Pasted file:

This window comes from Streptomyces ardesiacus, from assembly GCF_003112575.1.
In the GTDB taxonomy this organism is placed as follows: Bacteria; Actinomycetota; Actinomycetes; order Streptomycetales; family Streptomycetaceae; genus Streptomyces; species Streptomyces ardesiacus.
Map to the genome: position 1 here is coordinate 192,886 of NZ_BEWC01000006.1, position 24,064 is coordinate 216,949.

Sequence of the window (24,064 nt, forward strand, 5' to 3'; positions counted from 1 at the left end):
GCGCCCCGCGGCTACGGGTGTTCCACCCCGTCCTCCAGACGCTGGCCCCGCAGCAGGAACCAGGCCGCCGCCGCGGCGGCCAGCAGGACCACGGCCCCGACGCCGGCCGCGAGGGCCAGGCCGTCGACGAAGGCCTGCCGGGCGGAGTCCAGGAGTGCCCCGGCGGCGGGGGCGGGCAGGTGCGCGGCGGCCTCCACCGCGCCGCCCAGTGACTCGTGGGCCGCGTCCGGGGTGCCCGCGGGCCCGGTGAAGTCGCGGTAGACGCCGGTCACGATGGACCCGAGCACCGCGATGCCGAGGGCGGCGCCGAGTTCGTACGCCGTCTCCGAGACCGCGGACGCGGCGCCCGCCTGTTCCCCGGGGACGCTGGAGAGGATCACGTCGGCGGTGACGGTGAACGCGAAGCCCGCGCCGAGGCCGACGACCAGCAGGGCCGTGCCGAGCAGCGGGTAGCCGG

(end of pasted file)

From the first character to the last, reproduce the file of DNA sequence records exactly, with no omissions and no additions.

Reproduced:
This window comes from Streptomyces ardesiacus, from assembly GCF_003112575.1.
In the GTDB taxonomy this organism is placed as follows: Bacteria; Actinomycetota; Actinomycetes; order Streptomycetales; family Streptomycetaceae; genus Streptomyces; species Streptomyces ardesiacus.
Map to the genome: position 1 here is coordinate 192,886 of NZ_BEWC01000006.1, position 24,064 is coordinate 216,949.

Sequence of the window (24,064 nt, forward strand, 5' to 3'; positions counted from 1 at the left end):
GCGCCCCGCGGCTACGGGTGTTCCACCCCGTCCTCCAGACGCTGGCCCCGCAGCAGGAACCAGGCCGCCGCCGCGGCGGCCAGCAGGACCACGGCCCCGACGCCGGCCGCGAGGGCCAGGCCGTCGACGAAGGCCTGCCGGGCGGAGTCCAGGAGTGCCCCGGCGGCGGGGGCGGGCAGGTGCGCGGCGGCCTCCACCGCGCCGCCCAGTGACTCGTGGGCCGCGTCCGGGGTGCCCGCGGGCCCGGTGAAGTCGCGGTAGACGCCGGTCACGATGGACCCGAGCACCGCGATGCCGAGGGCGGCGCCGAGTTCGTACGCCGTCTCCGAGACCGCGGACGCGGCGCCCGCCTGTTCCCCGGGGACGCTGGAGAGGATCACGTCGGCGGTGACGGTGAACGCGAAGCCCGCGCCGAGGCCGACGACCAGCAGGGCCGTGCCGAGCAGCGGGTAGCCGG